Stop Isolating: The Power of Support in Recovery
Guilt, shame, and secretiveness are significant symptoms of addiction. When a person is in active addiction, isolation is incredibly common. In some cases, the habit of isolation came before the addiction began. In these instances, people who are isolated will sometimes turn to drugs or alcohol to deal with their loneliness or make it easier to relate to others. As addiction progresses, these people will have an increasingly difficult time interacting with other people, especially when sober. Unfortunately, this compulsion only leads to more loneliness and isolating behavior.
During active addiction, the drive to get high or drunk and escape from reality is incredibly strong. The longer a person is addicted, the less they are able to feel a connection with other people. Compounding the issue of isolation in addiction is the fear, guilt, and shame that accompanies the addiction cycle. Avoiding others and the strong urge to be left alone take over. But after a person enters rehab and achieves sobriety, these self-isolating habits can be tough to break. Remaining cut off from others, though, undermines the recovery process.
How can Someone Overcome the Habit to Isolate?
To achieve and maintain sobriety, a person has to overcome the compulsion to self-isolate too. During inpatient or outpatient rehab, a part of the recovery process is learning how to build relationships and reach out to others for support. One of the most effective ways to maintain sobriety and deal with stresses and triggers is to partake in support groups and group therapy sessions.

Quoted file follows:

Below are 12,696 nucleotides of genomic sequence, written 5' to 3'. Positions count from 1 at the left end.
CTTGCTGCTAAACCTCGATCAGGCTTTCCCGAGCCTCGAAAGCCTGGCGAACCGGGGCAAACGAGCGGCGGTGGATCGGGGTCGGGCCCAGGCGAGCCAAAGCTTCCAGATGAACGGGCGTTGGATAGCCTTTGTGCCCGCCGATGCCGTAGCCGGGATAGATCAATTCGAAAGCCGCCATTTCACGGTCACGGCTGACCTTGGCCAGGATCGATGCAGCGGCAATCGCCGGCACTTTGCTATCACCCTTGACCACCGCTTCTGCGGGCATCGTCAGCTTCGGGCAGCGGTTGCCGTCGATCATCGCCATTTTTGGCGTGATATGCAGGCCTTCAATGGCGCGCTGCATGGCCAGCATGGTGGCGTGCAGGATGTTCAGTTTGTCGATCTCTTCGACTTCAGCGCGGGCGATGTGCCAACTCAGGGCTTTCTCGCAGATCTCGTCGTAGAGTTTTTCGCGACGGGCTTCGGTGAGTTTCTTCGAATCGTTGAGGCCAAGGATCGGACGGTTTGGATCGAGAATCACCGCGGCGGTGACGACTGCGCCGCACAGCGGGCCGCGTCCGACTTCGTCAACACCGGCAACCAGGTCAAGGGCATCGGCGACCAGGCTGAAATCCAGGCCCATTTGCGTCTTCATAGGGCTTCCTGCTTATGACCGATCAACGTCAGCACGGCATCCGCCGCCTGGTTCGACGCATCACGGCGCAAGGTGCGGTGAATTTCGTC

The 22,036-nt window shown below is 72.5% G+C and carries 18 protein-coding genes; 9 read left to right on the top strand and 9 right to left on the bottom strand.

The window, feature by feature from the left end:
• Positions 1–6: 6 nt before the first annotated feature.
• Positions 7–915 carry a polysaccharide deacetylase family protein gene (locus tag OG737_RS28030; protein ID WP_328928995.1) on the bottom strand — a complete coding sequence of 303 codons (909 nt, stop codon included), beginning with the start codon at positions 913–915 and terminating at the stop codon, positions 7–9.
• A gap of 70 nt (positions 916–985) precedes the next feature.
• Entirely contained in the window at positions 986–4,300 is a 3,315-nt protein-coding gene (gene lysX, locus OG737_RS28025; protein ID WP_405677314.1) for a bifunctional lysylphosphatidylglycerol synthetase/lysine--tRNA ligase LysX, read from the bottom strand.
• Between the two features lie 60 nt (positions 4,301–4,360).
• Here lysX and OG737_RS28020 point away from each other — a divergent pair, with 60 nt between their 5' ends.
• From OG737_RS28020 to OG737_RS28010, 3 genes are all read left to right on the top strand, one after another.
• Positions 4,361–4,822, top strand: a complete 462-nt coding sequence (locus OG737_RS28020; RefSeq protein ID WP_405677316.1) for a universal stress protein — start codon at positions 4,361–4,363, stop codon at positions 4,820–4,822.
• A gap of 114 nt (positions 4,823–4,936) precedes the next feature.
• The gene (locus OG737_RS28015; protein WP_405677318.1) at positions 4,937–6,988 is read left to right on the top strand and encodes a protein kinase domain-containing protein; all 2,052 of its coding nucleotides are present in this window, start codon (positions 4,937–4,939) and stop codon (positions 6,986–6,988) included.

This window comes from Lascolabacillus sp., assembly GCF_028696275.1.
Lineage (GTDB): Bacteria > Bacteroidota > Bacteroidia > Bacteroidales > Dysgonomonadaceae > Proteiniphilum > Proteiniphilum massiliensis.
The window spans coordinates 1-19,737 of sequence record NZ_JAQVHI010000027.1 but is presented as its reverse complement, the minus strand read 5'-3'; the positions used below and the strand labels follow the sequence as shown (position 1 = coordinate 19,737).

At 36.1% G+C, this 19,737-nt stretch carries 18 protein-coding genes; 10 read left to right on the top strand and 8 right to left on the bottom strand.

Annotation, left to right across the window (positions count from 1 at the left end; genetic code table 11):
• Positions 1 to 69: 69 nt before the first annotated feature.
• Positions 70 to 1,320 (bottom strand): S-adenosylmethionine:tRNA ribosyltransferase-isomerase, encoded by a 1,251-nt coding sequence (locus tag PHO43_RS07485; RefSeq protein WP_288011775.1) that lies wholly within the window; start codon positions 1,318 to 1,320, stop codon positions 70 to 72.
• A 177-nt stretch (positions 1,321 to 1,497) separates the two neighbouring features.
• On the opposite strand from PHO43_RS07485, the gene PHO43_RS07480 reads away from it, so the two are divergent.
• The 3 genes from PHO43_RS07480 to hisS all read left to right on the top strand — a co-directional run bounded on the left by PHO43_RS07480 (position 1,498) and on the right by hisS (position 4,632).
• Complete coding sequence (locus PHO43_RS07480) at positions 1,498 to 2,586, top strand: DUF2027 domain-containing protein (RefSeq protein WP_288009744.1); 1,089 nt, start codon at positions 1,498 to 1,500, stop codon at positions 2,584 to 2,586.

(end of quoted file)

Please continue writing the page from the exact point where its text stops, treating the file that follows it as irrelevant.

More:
During these sessions, people in recovery can share their experiences with those who are going through similar struggles and victories. People who attend and often lead support groups have been through the same exact problems and situations. But to get all the benefits of support groups, a person has to break their initial urge to self-isolate. This is why attending individual therapy is so helpful for people in recovery. Some people in early sobriety aren’t aware that what they are doing is isolating behavior. An experienced addiction counselor can give the patient valuable insight into the situation and help them develop positive coping skills instead.
These coping skills typically involve techniques for building relationships. After all, a supportive person can’t help someone in recovery if they have no idea the person is struggling in the first place. Learning when and how to ask for help is the first step toward overcoming self-isolation habits.
How are Support Groups Run?
Support groups are typically offered to those in recovery for addiction by non-profits, hospitals, private clinics, and community organizations. In some cases, recovering addicts will run independent support groups, free of association with an official organization. In most cases, support groups take place within a community, while it’s possible for those who live in remote areas or who don’t have access to transportation to participate in online support groups.
The format for a support group will vary, depending on the organization. It’s possible to meet face-to-face in a hospital or church. In some cases, teleconferencing or internet-based settings are offered. Usually, a layperson will run a support group meeting. Some support groups are run by therapists, social workers, or healthcare providers. While most support groups focus on communication and encouragement, some support groups offer educational opportunities and guest speakers, such as doctors, clinicians, and social workers, who are invited to talk about the group members’ shared needs and concerns.